From the Atlantic:
Millennial politics is simple, really. Young people support big government, unless it costs any more money. They're for smaller government, unless budget cuts scratch a program they've heard of. They'd like Washington to fix everything, just so long as it doesn't run anything.
That's all from a new Reason Foundation poll surveying 2,000 young adults between the ages of 18 and 29. Millennials' political views are, at best, in a stage of constant metamorphosis and, at worst, "totally incoherent," as Dylan Matthews puts it.
It's not just the Reason Foundation. In March, Pew came out with a similar survey of Millennial attitudes that offered another smorgasbord of paradoxes:
That's a very clear result, confirmed by two independent studies: Reason's, and Pew's: "Millennial politics" are "incoherent" or "paradoxical." (The Atlantic then goes on to discuss "millennial politics" is if the concept were neither, but that tells you more about the utility of empty signifiers than it does about politics.) Read below the fold...
A cat feeding machine which uses facial-recognition technology to stop greedy felines stealing each other's food has been unveiled.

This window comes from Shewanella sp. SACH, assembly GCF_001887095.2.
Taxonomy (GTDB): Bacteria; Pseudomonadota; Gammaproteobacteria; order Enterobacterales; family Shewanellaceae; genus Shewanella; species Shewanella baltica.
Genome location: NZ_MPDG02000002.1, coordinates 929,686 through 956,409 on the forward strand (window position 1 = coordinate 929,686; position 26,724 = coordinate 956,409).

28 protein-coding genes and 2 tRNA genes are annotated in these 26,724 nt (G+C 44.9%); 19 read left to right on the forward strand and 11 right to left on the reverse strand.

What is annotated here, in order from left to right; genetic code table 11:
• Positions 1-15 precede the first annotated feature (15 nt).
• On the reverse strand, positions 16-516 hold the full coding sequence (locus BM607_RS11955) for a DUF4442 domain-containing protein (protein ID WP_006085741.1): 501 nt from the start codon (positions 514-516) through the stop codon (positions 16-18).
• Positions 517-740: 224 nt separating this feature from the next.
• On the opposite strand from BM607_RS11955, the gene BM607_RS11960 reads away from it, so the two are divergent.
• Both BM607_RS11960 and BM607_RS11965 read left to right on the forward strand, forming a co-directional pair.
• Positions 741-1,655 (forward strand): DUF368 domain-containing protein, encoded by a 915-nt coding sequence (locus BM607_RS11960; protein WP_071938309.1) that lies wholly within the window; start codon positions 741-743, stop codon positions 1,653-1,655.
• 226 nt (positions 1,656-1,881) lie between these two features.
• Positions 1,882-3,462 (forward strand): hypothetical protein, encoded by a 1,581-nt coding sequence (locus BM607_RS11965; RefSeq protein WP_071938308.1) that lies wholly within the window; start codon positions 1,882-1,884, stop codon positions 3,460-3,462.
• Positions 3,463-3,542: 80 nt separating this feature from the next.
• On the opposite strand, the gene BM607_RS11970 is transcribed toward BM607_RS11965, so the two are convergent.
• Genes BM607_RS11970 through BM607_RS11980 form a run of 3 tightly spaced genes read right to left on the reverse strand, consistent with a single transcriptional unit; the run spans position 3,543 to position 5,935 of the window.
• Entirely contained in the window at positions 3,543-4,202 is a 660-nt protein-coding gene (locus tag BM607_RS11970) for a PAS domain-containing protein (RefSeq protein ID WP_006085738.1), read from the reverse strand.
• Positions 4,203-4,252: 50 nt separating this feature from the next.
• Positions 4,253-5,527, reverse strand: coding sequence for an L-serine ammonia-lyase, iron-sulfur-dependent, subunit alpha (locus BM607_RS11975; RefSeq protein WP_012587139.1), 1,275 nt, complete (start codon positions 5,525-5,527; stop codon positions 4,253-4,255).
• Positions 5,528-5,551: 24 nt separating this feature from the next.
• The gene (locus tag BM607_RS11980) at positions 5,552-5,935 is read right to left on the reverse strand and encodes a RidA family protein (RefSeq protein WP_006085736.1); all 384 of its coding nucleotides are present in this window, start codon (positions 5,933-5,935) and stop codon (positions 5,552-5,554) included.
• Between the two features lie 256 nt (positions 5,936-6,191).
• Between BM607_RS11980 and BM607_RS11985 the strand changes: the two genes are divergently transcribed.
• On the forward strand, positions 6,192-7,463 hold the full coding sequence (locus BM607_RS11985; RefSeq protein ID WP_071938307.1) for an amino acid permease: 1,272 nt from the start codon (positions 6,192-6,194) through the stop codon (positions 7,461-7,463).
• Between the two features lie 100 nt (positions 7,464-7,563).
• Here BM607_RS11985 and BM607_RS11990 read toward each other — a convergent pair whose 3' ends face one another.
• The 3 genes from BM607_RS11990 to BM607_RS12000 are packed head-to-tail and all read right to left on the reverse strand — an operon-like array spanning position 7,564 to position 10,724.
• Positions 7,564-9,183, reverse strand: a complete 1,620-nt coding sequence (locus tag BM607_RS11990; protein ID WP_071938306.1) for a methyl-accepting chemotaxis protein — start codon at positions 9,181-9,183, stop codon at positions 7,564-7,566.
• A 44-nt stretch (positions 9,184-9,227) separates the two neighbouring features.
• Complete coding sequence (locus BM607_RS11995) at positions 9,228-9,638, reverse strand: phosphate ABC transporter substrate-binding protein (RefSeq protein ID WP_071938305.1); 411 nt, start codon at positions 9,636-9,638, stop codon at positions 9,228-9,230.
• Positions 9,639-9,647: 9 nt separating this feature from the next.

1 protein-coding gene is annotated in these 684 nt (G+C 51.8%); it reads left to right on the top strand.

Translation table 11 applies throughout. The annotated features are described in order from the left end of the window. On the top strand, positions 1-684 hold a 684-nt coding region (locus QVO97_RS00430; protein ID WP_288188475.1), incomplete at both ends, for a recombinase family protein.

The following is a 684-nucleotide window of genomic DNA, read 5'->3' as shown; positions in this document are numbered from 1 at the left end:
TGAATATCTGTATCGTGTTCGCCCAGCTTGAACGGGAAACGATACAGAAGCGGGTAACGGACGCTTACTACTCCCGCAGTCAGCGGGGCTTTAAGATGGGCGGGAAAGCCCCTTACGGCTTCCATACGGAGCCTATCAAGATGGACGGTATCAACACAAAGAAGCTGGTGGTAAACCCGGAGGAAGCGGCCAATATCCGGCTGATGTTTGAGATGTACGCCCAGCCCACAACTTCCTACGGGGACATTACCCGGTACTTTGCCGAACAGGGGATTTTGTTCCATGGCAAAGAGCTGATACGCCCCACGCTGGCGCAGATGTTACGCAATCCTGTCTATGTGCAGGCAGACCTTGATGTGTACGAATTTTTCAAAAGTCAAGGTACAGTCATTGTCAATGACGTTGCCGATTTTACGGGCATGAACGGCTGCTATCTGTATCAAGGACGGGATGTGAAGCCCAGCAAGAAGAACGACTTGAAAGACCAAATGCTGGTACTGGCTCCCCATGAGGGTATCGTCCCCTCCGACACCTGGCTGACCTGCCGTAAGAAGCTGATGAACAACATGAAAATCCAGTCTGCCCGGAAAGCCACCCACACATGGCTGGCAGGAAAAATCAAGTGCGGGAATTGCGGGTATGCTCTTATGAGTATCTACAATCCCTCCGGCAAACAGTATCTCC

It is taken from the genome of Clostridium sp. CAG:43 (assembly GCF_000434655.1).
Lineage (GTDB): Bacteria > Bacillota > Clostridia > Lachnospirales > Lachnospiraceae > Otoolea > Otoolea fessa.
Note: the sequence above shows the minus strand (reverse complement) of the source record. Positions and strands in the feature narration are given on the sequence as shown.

Cats have to place their heads inside the feeder to eat and drink - but food and water is only dispensed if their faces are recognised by the on-board computer.
Here's the video. Read below the fold...
Hayes Brown in “Timeline: The Month That Brought Gaza Back To The Breaking Point” attempts to give a progressive summary of the conflict between the Israeli government and the Palestinians since June 12th.
One year ago, Hayes Brown points out, John Kerry pushed the Israeli government and Palestinian leaderships to try to achieve a two-state solution, stressing that the window of opportunity was fast closing. Read below the fold...